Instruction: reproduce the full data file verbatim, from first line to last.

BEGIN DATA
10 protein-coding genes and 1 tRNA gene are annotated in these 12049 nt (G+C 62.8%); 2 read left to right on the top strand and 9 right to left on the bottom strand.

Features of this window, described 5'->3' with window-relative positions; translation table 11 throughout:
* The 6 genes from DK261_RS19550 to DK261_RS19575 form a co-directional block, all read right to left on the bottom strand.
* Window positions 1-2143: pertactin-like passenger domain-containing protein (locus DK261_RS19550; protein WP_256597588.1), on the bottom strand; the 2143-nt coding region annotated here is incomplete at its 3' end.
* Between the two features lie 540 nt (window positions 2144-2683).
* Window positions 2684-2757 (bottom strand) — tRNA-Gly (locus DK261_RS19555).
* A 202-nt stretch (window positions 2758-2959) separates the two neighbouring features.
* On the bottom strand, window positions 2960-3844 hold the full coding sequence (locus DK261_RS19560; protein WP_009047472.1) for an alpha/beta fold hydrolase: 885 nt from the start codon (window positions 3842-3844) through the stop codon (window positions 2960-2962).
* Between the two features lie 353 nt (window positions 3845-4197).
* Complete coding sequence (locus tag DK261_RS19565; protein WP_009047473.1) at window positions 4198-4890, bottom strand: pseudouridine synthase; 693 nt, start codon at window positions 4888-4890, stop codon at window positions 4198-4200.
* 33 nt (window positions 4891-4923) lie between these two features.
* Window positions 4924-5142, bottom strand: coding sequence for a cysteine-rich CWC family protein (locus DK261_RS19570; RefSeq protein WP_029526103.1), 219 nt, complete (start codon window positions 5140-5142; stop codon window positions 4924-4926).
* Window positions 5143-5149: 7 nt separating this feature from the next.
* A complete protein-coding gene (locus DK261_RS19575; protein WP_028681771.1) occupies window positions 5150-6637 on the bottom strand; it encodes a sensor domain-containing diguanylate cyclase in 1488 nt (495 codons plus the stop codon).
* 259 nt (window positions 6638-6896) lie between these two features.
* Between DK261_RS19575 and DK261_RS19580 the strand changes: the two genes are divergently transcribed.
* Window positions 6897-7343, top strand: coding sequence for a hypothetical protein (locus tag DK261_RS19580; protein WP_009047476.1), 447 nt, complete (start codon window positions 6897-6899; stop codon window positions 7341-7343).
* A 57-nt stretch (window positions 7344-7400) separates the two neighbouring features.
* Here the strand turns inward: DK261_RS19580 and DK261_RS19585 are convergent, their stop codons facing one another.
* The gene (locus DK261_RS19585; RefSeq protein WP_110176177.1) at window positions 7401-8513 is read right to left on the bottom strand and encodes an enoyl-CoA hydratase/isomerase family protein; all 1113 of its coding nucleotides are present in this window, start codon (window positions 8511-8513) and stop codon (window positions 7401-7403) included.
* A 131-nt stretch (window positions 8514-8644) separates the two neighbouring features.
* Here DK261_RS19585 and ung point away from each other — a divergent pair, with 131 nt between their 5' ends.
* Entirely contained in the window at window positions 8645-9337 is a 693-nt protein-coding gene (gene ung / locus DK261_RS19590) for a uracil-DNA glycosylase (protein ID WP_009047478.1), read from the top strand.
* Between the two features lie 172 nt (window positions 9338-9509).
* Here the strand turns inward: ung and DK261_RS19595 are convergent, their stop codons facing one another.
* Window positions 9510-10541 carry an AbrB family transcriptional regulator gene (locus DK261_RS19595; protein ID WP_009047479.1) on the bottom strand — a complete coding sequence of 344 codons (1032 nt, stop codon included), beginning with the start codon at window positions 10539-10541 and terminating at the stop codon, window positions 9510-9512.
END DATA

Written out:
10 protein-coding genes and 1 tRNA gene are annotated in these 12049 nt (G+C 62.8%); 2 read left to right on the top strand and 9 right to left on the bottom strand.

Features of this window, described 5'->3' with window-relative positions; translation table 11 throughout:
* The 6 genes from DK261_RS19550 to DK261_RS19575 form a co-directional block, all read right to left on the bottom strand.
* Window positions 1-2143: pertactin-like passenger domain-containing protein (locus DK261_RS19550; protein WP_256597588.1), on the bottom strand; the 2143-nt coding region annotated here is incomplete at its 3' end.
* Between the two features lie 540 nt (window positions 2144-2683).
* Window positions 2684-2757 (bottom strand) — tRNA-Gly (locus DK261_RS19555).
* A 202-nt stretch (window positions 2758-2959) separates the two neighbouring features.
* On the bottom strand, window positions 2960-3844 hold the full coding sequence (locus DK261_RS19560; protein WP_009047472.1) for an alpha/beta fold hydrolase: 885 nt from the start codon (window positions 3842-3844) through the stop codon (window positions 2960-2962).
* Between the two features lie 353 nt (window positions 3845-4197).
* Complete coding sequence (locus tag DK261_RS19565; protein WP_009047473.1) at window positions 4198-4890, bottom strand: pseudouridine synthase; 693 nt, start codon at window positions 4888-4890, stop codon at window positions 4198-4200.
* 33 nt (window positions 4891-4923) lie between these two features.
* Window positions 4924-5142, bottom strand: coding sequence for a cysteine-rich CWC family protein (locus DK261_RS19570; RefSeq protein WP_029526103.1), 219 nt, complete (start codon window positions 5140-5142; stop codon window positions 4924-4926).
* Window positions 5143-5149: 7 nt separating this feature from the next.
* A complete protein-coding gene (locus DK261_RS19575; protein WP_028681771.1) occupies window positions 5150-6637 on the bottom strand; it encodes a sensor domain-containing diguanylate cyclase in 1488 nt (495 codons plus the stop codon).
* 259 nt (window positions 6638-6896) lie between these two features.
* Between DK261_RS19575 and DK261_RS19580 the strand changes: the two genes are divergently transcribed.
* Window positions 6897-7343, top strand: coding sequence for a hypothetical protein (locus tag DK261_RS19580; protein WP_009047476.1), 447 nt, complete (start codon window positions 6897-6899; stop codon window positions 7341-7343).
* A 57-nt stretch (window positions 7344-7400) separates the two neighbouring features.
* Here the strand turns inward: DK261_RS19580 and DK261_RS19585 are convergent, their stop codons facing one another.
* The gene (locus DK261_RS19585; RefSeq protein WP_110176177.1) at window positions 7401-8513 is read right to left on the bottom strand and encodes an enoyl-CoA hydratase/isomerase family protein; all 1113 of its coding nucleotides are present in this window, start codon (window positions 8511-8513) and stop codon (window positions 7401-7403) included.
* A 131-nt stretch (window positions 8514-8644) separates the two neighbouring features.
* Here DK261_RS19585 and ung point away from each other — a divergent pair, with 131 nt between their 5' ends.
* Entirely contained in the window at window positions 8645-9337 is a 693-nt protein-coding gene (gene ung / locus DK261_RS19590) for a uracil-DNA glycosylase (protein ID WP_009047478.1), read from the top strand.
* Between the two features lie 172 nt (window positions 9338-9509).
* Here the strand turns inward: ung and DK261_RS19595 are convergent, their stop codons facing one another.
* Window positions 9510-10541 carry an AbrB family transcriptional regulator gene (locus DK261_RS19595; protein ID WP_009047479.1) on the bottom strand — a complete coding sequence of 344 codons (1032 nt, stop codon included), beginning with the start codon at window positions 10539-10541 and terminating at the stop codon, window positions 9510-9512.